August 30, 2007
I almost always loved the first day of school. New teachers, new friends, new clothes. It always felt like a fresh start. Plus (and this will surprise many people) I was kind of a social kid and liked being around all of those folks at school and getting involved in all of the activities. I’m still a fan of the first day of school. But now it’s because the other people in my house will finally have to go to bed at a decent hour. These kids have been killing me this summer. It feels like it was worse than in past years. That may be because I now have an 18-year-old and a 12-year-old. Or it may be that I’m what those two would call an old man. Regardless, I strongly support sleeping at least a little bit each night. When there’s no school, there’s no routine bed time for any of the other three in my house, and all three stay up late. (I’m sure they will argue that I define “late” as something like past 8:00.)Anyway, school’s back, and we’re back to a more established bed time now. I’m pleased about that, but I’m seriously considering introducing legislation to establish a year-round school schedule. We’re engaged in those typical first-week discussions with the boys. The kind where you ask how the day went and the kid mutters, “Fine.” Or you ask what he did, and he grunts, “Nuthin’.”But it’s cool when you do get something like Cooper telling us how much he likes his new Social Studies teacher. Or Preston tells you he got the teacher he wanted for English.
Of course, teachers make the school experience.Always, it seems, the good stories involve teachers. For so many, including me, the lessons may fade or get buried below the more interesting and challenging stuff you learn later. But the great teachers seem to accompany us all our lives. In January, when I took office, I invited several of my teachers from Boswell High to the swearing in ceremony in the Senate, and some of them were able to be there. It was a special day, and I wanted them to see what they helped me become. I’m frequently asked about what I think we need to be doing in the area of education. My response is that we should start with treating our teachers as professionals, including in the way we pay them. We need to do what’s necessary to attract and retain the best teachers we can. So, as we celebrate the first week of school, let’s celebrate those who are having such an impact on the lives of our children.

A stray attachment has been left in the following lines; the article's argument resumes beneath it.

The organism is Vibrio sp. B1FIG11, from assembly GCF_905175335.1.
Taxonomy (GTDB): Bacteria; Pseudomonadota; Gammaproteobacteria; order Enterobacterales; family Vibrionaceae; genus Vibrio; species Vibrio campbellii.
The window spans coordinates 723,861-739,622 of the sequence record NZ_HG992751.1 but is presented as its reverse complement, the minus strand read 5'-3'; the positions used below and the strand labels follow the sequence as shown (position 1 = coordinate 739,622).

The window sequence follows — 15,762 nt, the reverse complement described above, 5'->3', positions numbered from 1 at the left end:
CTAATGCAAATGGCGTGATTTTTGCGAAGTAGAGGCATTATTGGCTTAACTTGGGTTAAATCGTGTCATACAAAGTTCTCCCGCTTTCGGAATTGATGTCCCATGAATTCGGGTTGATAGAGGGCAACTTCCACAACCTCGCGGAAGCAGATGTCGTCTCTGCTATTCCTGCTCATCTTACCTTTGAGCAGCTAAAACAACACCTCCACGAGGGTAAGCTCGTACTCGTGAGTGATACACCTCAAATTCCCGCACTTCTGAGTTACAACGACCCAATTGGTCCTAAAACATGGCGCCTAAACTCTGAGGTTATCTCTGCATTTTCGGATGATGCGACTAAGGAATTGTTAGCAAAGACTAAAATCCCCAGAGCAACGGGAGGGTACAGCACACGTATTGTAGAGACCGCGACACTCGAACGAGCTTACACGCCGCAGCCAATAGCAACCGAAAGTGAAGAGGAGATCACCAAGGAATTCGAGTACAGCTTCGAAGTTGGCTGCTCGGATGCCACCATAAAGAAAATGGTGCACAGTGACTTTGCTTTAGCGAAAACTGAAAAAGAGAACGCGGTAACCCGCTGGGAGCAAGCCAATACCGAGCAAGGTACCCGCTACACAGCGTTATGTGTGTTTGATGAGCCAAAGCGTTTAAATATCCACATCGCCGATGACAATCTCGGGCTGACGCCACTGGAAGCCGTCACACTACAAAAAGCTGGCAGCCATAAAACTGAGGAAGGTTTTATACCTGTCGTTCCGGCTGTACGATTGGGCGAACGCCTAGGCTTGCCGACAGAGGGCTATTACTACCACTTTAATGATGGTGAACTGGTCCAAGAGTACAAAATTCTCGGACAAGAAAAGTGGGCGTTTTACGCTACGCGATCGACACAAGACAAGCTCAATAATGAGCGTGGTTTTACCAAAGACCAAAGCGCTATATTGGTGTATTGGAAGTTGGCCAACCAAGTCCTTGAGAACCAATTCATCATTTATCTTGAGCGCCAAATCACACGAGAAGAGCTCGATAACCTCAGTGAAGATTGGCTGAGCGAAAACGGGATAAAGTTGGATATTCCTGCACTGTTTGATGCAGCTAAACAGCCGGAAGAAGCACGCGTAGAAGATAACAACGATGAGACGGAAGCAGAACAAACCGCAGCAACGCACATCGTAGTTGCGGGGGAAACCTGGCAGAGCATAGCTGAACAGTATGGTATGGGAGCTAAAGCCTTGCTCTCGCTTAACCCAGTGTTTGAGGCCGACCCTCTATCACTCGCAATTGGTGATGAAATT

Saturday was one of the best days I’ve had since I became State Senator. We spent the day at Parque Zaragoza in East Austin, signing kids up for the state’s Children’s Health Insurance Program, or CHIP.I wrote last week about how important this program is, both for our kids and our economy. But I’ve never been able to do anything as direct as help these kids and their parents apply for the program. It was incredibly rewarding, particularly when you looked at the children and remembered that they would now have some protection if they ever got real sick. But it was also just a really fun time. A lot of it felt like a carnival – kids running around and jumping in the inflatable romper room, a radio station raffling off goodies that Time Warner Cable donated, and everybody chowing down on hot dogs and popcorn.Good day. Great cause. What could be better?
Tomorrow’s going to be a big day, too. More than 600 of the bills that survived the 80th Legislative Session will become law.Just for your information, here are more than a half-dozen things that, as of Sept. 1, you can call laws. These aren’t the biggest, thickest, or most famous of the work that we did during the last session – a lot of those bills took effect immediately or at other times, or won’t become law until after the Constitutional election in November.But these do represent the nuts and bolts of the legislative process, and they’re things that you might notice, or that might affect you, or that you’ll probably be glad to know are there. Without further ado . . .House Bill 2714, Computer Recycling: This is the House version of the landmark recycling bill I carried in the Senate. Working with manufacturers, it creates a program that allows computers to be recycled and keeps the harmful chemicals in them out of landfills. Senate Bill 369, License Plate Frames: This bill responded to the minor furor that broke out when folks realized that they could be pulled over if any part of their license plate was obscured by things like a frame. The bill would now forbid only stuff that “significantly impairs the readability” of the state name or numbers on the plate. (By the way, Liz got stopped and received a warning for this about a month ago in Blanco County.)House Bill 1522, Trucks in Subdivisions: This bill expands the law keeping 18-wheelers and other commercial vehicles from parking overnight in residential subdivisions. As of tomorrow, in most cases, these vehicles would also be prevented from parking overnight on a street adjacent to a subdivision and within 1,000 feet of a house, school, church, or park.House Bill 1279, Motorcycles at Red Lights: Here’s another bill I carried in the Senate, and it concerns the sensors at traffic lights that cause lights to change when traffic starts building up. The bill states that whenever a vehicle detector at a stoplight is installed, repaired, or replaced, it has to be able to detect the weight of a motorcycle. Otherwise, motorcyclists (and the cars behind them) might have to wait forever before a red light turns green. House Bill 948, Labels on Prescription Bottles: This requires the wording on prescription bottle labels to be printed big enough that folks can read it, and written clearly enough that they can understand it. House Bill 1412, Emergency Medical Information: Two years ago, the Legislature created a pilot program in which 9-1-1 medical dispatchers sometimes give folks advice and instructions after there’s been an emergency but before crews can get to the scene. The program was a success, and this bill makes it a statewide initiative.As I said, there were plenty more bills that passed this session that were higher-profile or more controversial. But a lot of bills go through that you never hear about, even though they might affect Texans at least as directly. And while I love big initiatives as much as the next guy, it’s fun to work on issues like these where you can really see the results. I’m sure I’ll be doing a lot of that as I get ready for the next session in 2009.